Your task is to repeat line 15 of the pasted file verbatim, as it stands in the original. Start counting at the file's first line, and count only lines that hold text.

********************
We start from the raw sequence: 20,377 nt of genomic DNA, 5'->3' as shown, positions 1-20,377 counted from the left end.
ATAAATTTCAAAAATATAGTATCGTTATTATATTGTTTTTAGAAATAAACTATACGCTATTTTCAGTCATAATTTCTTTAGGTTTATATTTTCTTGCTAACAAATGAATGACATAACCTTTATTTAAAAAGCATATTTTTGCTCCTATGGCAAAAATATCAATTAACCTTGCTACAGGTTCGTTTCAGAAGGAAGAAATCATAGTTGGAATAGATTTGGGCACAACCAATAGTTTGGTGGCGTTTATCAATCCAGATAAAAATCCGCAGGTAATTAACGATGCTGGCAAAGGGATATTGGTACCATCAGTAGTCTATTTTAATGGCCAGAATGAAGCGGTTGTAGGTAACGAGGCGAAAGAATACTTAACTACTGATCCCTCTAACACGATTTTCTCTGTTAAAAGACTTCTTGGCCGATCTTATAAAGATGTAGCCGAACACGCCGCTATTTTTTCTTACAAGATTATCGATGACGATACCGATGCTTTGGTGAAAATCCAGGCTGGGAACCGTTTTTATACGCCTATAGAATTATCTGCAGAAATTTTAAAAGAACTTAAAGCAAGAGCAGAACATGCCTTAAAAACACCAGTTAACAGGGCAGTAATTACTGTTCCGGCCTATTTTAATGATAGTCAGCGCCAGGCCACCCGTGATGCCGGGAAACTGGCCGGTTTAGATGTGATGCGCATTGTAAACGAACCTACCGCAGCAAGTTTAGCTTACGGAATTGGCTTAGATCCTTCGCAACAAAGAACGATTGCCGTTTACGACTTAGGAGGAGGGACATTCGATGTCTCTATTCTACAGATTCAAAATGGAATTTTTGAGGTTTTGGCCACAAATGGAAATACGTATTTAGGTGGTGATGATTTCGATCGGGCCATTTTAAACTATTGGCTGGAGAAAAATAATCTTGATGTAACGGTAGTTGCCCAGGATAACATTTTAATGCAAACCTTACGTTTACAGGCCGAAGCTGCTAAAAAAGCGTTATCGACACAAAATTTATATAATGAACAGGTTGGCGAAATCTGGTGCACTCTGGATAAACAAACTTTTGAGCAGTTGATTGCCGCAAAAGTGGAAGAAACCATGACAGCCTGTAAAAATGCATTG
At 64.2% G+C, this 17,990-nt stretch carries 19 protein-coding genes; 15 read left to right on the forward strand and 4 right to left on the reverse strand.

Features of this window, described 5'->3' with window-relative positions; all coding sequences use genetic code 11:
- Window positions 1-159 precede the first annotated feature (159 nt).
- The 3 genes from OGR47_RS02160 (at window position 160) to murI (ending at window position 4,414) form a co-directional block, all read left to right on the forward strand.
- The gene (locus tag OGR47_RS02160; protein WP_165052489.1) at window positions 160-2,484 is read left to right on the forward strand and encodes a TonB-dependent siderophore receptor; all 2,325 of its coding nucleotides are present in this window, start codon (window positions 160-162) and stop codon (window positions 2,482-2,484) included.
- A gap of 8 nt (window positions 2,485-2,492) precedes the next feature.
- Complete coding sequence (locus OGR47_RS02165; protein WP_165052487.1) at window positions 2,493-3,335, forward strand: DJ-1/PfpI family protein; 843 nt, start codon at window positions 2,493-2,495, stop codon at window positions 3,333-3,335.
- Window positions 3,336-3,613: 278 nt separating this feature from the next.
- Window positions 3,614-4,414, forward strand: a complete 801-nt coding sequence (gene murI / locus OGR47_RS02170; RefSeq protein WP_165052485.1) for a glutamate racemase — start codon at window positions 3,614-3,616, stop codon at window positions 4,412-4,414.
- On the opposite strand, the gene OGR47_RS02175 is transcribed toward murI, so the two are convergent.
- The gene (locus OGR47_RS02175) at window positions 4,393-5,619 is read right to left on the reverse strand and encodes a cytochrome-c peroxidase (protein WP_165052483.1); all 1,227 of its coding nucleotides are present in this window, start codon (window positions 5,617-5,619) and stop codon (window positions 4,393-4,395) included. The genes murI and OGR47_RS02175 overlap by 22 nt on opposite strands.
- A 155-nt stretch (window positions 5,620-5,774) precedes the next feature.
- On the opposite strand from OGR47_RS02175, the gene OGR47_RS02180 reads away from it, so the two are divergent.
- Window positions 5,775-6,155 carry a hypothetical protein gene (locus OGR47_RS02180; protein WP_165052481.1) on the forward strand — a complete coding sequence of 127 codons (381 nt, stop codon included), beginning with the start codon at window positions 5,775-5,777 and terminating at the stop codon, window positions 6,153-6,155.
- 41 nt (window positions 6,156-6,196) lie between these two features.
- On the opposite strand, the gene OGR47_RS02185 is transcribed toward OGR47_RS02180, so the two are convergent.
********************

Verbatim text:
- On the opposite strand from OGR47_RS02175, the gene OGR47_RS02180 reads away from it, so the two are divergent.